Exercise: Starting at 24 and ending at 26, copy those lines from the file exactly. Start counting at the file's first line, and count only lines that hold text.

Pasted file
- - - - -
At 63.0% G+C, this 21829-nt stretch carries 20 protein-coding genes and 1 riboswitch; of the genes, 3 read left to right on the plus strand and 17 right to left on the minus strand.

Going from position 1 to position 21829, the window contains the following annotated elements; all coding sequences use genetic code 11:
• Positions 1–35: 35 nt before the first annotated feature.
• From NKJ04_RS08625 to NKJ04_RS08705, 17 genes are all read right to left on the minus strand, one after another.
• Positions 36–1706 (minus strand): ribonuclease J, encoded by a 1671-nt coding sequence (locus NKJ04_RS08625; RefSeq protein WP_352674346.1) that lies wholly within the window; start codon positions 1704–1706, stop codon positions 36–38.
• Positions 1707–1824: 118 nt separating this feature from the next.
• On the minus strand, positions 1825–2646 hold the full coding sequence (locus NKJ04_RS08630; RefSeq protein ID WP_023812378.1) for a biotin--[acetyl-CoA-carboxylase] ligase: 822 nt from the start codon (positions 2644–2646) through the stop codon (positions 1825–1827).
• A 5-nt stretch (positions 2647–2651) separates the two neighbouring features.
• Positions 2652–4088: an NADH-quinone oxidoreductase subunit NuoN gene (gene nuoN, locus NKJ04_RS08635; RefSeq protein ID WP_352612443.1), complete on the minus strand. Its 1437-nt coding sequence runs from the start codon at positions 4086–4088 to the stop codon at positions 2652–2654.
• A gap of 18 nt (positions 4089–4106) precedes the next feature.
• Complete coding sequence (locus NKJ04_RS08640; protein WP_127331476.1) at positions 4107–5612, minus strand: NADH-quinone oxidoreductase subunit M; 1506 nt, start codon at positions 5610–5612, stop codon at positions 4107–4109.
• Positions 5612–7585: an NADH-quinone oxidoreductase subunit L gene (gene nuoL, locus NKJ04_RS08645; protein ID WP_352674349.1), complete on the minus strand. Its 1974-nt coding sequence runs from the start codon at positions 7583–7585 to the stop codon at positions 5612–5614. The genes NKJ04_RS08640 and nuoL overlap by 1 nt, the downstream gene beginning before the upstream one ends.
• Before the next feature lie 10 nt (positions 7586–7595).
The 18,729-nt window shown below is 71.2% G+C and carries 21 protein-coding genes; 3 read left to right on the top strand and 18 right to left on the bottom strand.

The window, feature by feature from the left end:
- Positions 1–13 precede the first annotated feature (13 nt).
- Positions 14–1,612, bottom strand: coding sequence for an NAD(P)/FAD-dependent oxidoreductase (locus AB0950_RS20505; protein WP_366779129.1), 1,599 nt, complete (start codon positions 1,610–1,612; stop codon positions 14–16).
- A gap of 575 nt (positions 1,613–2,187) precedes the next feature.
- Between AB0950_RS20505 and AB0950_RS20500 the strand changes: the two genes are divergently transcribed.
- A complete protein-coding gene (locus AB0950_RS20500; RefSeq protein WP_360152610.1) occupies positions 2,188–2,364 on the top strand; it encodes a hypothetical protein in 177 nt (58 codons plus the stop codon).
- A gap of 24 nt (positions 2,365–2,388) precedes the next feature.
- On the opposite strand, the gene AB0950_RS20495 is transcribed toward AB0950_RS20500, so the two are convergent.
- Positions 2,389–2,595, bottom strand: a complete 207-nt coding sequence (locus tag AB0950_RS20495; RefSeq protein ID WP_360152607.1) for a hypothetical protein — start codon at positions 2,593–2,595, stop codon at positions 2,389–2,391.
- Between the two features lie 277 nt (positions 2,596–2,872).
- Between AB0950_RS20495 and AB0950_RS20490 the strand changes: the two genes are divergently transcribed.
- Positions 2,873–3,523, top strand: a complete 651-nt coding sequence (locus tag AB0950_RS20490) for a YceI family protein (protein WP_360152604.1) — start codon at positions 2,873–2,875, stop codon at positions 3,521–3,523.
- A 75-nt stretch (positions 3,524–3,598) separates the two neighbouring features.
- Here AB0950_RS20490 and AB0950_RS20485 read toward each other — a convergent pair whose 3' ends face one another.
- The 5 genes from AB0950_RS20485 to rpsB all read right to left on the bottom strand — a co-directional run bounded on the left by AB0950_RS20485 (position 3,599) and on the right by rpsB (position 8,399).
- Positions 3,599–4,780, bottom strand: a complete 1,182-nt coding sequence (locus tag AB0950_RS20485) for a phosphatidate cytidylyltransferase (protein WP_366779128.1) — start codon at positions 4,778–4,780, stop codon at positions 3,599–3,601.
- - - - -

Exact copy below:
- Between the two features lie 277 nt (positions 2,596–2,872).
- Between AB0950_RS20495 and AB0950_RS20490 the strand changes: the two genes are divergently transcribed.
- Positions 2,873–3,523, top strand: a complete 651-nt coding sequence (locus tag AB0950_RS20490) for a YceI family protein (protein WP_360152604.1) — start codon at positions 2,873–2,875, stop codon at positions 3,521–3,523.